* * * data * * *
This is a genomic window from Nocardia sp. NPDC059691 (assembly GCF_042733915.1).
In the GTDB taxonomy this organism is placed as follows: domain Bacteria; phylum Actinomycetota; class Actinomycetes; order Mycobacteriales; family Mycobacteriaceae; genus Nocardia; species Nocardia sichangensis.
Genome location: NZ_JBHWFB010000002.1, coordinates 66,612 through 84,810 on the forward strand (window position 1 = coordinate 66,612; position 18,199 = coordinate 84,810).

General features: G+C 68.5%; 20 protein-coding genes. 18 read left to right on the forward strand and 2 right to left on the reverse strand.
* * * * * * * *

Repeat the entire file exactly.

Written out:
This is a genomic window from Nocardia sp. NPDC059691 (assembly GCF_042733915.1).
In the GTDB taxonomy this organism is placed as follows: domain Bacteria; phylum Actinomycetota; class Actinomycetes; order Mycobacteriales; family Mycobacteriaceae; genus Nocardia; species Nocardia sichangensis.
Genome location: NZ_JBHWFB010000002.1, coordinates 66,612 through 84,810 on the forward strand (window position 1 = coordinate 66,612; position 18,199 = coordinate 84,810).

General features: G+C 68.5%; 20 protein-coding genes. 18 read left to right on the forward strand and 2 right to left on the reverse strand.